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The Last Light (2013)
Tonight's Short Presentation


Starring: Telisa Steen, Sarah Dennis, Elora Coble, Randall Dai, Pearl Klein, Danika Collins

Written By: Persephone Vandegrift Directed By: Jennifer Cummins

See It Here: (currently making festival runs)

The Story

Once upon a time, the Kingston family was happy.  Little Becca (Elora Coble) lived the carefree existence of a young girl under the watchful eyes of her loving older sister, Hannah (Sarah Dennis), and her adoring mother, Karen (Telisa Steen).  But watchful eyes can blink, and there was something sinister that they missed… and that something sinister cost Becca her life.  The police quickly found their culprit, but Hannah and Karen can’t help but feel that they share the burden of responsibility.  Can they find a way out of their self-imposed prisons of guilt… perhaps with a little help from a broken dollhouse?

The Rundown

What Kind Of Cheese Is It?


Sweet but semi-sharp, thoughtful.


Pairs Well With...


Dark in and of itself, and full… but somehow it makes one lighter.


“How will they find their way home?”

My first encounter with The Last Light happened well before it was put to film.  A contest was being held (well over a year ago, by my count), and a number of short subject screenplays were being presented on a website for public judgment and comment.  A friend suggested that I have a look, and the screenplay that I read that day was Persephone Vandegrift’s The Last Light.

I found the story to be interesting and well written, and I was particularly impressed with how it didn’t end up going in the direction that I first would have anticipated.  The comments I left were favorable, and I remember thinking how interesting it would be to see it put to film, even as I calculated the odds of that happening to be low.  (This wasn’t an indictment against the screenplay; it’s just how these things tend to go.  The number of unfilmed scripts far exceeds those that actually make it onto the screen, and quality rarely has much to do with the process of elimination.)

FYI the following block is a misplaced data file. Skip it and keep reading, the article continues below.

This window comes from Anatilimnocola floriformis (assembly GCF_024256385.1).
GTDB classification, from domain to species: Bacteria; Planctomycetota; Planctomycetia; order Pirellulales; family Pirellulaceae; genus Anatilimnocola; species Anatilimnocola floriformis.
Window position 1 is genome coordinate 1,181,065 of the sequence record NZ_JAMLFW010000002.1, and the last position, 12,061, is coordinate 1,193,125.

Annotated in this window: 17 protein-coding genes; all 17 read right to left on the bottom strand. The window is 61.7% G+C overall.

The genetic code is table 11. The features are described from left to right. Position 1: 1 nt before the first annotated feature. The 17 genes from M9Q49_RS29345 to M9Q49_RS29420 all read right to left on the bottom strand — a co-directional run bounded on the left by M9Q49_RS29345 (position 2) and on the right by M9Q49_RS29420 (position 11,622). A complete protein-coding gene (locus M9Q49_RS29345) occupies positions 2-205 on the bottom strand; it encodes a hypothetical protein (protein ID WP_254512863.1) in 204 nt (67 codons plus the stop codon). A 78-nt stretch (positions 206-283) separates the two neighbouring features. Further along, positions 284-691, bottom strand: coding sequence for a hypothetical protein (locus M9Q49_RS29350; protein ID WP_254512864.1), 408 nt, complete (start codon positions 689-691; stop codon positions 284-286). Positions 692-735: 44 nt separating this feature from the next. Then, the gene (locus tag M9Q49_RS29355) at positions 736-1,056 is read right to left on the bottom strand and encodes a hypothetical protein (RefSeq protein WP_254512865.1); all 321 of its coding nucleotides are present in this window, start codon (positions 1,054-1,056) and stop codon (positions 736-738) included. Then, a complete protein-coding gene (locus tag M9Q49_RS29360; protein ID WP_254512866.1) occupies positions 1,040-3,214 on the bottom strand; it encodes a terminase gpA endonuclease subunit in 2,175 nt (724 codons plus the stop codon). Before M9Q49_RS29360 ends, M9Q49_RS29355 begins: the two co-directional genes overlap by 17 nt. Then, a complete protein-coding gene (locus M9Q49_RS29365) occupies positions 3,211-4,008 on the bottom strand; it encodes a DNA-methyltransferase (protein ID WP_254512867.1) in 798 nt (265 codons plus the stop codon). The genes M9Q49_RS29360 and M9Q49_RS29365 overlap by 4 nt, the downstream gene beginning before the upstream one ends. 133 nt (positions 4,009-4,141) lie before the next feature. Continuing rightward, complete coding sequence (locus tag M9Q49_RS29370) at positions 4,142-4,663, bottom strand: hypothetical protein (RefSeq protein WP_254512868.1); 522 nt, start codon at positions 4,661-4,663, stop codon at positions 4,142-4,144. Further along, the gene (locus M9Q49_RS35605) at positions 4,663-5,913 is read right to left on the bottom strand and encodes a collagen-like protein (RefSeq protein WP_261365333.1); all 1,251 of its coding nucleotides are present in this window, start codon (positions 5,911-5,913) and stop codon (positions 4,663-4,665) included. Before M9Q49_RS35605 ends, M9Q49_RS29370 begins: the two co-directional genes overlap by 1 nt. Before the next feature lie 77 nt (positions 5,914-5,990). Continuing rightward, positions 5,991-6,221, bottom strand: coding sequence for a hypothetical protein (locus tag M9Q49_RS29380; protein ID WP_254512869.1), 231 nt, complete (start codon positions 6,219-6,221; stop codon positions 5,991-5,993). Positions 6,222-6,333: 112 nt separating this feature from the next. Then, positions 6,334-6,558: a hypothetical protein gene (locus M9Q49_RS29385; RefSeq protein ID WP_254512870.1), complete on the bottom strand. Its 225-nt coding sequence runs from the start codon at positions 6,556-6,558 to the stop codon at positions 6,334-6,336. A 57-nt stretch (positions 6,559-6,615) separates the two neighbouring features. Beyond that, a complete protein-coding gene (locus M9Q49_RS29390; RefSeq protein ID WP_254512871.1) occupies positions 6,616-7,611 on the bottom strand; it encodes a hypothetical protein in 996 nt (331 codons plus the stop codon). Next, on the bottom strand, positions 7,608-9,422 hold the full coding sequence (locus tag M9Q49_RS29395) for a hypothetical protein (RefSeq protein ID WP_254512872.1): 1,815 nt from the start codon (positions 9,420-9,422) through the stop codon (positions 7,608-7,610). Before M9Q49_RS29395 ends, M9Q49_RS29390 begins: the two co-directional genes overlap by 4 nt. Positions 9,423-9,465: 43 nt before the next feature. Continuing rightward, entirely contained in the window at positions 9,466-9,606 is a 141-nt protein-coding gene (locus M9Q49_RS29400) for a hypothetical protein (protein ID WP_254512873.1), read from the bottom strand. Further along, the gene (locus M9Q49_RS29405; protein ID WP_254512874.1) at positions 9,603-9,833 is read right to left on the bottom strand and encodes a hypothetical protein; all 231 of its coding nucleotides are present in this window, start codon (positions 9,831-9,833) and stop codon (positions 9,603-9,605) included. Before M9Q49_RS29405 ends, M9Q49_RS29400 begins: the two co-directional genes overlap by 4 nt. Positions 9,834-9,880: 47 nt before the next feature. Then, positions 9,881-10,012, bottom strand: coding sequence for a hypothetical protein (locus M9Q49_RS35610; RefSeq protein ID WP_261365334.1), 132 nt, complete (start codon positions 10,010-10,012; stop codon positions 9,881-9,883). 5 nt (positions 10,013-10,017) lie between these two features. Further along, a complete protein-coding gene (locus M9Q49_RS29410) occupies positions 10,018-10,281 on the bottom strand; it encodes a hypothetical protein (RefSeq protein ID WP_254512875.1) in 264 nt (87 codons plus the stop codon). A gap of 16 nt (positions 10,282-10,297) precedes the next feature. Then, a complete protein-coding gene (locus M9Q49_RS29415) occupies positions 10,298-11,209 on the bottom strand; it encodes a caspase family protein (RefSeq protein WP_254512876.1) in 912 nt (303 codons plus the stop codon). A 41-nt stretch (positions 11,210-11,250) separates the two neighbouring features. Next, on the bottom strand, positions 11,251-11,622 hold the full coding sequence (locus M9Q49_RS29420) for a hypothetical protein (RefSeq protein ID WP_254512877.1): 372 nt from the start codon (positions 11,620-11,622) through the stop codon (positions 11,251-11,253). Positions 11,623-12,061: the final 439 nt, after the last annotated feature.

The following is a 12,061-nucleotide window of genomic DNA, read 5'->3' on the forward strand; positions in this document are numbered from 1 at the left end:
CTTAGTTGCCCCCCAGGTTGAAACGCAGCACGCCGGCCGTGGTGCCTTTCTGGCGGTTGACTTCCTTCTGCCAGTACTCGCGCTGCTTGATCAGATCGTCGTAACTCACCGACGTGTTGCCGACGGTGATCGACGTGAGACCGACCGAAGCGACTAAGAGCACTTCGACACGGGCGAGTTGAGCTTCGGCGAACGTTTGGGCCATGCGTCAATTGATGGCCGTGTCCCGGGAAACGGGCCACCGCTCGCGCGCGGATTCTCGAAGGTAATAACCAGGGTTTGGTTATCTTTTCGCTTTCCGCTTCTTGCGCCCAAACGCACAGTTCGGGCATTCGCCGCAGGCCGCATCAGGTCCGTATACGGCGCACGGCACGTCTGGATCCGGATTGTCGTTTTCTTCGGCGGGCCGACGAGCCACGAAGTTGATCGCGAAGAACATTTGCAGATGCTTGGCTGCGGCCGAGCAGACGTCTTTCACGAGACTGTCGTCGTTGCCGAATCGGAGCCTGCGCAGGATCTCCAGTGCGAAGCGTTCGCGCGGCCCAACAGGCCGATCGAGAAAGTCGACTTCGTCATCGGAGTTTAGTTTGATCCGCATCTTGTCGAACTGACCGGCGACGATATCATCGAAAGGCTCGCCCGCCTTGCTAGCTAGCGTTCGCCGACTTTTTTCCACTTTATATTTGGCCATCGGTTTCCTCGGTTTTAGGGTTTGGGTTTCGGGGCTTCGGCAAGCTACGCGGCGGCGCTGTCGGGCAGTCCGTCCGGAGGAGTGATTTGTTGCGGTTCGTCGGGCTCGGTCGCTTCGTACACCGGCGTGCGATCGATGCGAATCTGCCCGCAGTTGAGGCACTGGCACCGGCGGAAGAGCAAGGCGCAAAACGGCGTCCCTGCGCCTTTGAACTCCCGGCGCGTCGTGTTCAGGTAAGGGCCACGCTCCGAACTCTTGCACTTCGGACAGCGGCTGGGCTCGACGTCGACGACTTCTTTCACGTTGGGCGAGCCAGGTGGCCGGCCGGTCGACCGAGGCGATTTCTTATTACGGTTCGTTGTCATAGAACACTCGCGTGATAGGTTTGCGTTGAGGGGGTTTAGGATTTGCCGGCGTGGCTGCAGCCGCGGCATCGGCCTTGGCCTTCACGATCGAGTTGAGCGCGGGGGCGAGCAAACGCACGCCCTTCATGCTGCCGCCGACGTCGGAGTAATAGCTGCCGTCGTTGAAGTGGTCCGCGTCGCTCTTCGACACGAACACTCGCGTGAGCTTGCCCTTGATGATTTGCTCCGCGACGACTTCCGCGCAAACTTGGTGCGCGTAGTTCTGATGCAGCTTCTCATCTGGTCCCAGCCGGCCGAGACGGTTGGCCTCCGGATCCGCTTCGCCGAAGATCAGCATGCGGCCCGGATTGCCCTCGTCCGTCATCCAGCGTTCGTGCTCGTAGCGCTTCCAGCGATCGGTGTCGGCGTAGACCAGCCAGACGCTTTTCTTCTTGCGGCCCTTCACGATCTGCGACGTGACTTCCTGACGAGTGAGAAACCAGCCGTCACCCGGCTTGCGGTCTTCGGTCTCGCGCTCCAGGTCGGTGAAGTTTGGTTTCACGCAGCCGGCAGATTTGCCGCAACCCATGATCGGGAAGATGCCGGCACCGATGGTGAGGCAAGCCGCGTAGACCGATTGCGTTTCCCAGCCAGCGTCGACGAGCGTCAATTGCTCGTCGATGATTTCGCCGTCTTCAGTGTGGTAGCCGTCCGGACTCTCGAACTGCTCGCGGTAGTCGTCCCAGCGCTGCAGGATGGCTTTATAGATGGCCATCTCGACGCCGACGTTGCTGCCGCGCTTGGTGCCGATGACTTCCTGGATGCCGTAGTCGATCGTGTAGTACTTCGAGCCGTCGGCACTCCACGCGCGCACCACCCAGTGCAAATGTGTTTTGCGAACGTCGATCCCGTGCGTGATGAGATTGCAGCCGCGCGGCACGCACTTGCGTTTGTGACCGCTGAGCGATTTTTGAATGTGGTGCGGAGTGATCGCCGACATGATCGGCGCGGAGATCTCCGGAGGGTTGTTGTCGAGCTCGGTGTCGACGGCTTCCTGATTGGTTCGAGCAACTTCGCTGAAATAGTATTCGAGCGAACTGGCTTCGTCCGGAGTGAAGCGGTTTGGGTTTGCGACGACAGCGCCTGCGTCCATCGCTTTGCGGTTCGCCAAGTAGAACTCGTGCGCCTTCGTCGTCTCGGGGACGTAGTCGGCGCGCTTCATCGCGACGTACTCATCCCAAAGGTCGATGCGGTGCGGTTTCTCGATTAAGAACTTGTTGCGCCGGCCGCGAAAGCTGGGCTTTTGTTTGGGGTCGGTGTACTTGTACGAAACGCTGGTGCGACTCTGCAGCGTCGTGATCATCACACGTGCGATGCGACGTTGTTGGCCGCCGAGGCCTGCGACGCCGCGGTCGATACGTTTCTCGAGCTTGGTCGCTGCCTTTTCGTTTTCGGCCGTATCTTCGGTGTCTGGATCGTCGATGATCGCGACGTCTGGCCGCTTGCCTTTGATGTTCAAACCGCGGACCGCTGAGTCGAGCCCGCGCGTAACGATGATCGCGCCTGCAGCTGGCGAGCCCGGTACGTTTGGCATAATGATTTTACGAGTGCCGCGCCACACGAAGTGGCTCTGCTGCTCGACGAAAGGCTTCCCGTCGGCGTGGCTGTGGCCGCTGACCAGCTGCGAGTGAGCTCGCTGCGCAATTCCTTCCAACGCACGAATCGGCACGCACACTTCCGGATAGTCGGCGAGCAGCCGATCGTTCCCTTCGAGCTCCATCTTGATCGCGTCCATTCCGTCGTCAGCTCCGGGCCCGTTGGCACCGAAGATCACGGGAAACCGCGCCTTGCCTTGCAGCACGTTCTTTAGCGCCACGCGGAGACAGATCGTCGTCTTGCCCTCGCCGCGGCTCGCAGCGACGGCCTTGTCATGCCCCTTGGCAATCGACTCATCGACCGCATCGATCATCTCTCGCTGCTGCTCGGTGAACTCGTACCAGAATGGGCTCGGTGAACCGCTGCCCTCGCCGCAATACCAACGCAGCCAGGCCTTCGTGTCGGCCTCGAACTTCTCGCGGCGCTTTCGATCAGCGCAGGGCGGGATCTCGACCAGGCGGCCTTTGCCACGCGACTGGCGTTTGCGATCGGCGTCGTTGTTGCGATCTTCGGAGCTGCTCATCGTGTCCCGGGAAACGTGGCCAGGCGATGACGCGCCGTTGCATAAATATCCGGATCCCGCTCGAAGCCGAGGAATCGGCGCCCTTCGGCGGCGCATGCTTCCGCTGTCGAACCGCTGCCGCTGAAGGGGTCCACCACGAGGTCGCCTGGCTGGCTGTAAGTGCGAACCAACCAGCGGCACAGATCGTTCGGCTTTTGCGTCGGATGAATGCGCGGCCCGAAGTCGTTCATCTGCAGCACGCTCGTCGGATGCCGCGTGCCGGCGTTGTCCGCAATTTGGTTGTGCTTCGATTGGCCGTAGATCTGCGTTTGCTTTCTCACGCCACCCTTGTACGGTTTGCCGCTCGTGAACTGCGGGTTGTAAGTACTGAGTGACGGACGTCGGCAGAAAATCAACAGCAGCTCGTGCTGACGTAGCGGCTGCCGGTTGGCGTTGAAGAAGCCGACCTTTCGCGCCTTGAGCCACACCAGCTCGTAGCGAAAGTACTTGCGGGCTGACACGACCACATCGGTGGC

Flash forward a considerable amount of time, and suddenly social media made me aware that The Last Light had just gotten made.  (Its funding campaign may very well be the only one coming out of this particular community that I managed to miss being aware of in the past twelve months.)  Very soon after, I was invited to see it, and so, here we are.

The Last Light begins with a beautiful opening credit sequence that centers on the simple act of two girls and their mother having fun with a swing set.  The audio and the (deliberately) too-bright quality of the sequence are the audience’s cue that this is a flashback, and it’s an extremely effective way to start the story off.  First, it gives the audience a clear idea of just how close – and how happy – this family is.  Second, since it’s readily apparent that this is a flashback, it sets the audience up for the darkness to follow.

But that darkness is not of the horror or suspense thriller variety (even though it would have been very easy to take this tale in either direction).  Instead, it is the very real darkness of genuine human grief, the survivor’s guilt that regular, everyday people experience when loved ones pass on, especially under terrible circumstances.  It is the fact that The Last Light chooses to focus on the grief instead of on those terrible circumstances that gives this story its power.  Yes, the horrible act needs to be addressed, but give too much attention to that, and this becomes just another run-of-the-mill tale of human tragedy.  (Sad that such a thing can be considered run-of-the-mill nowadays, isn’t it?)

It’s a tightrope that the cast and crew walk reasonably well… with just a couple of slips along the way.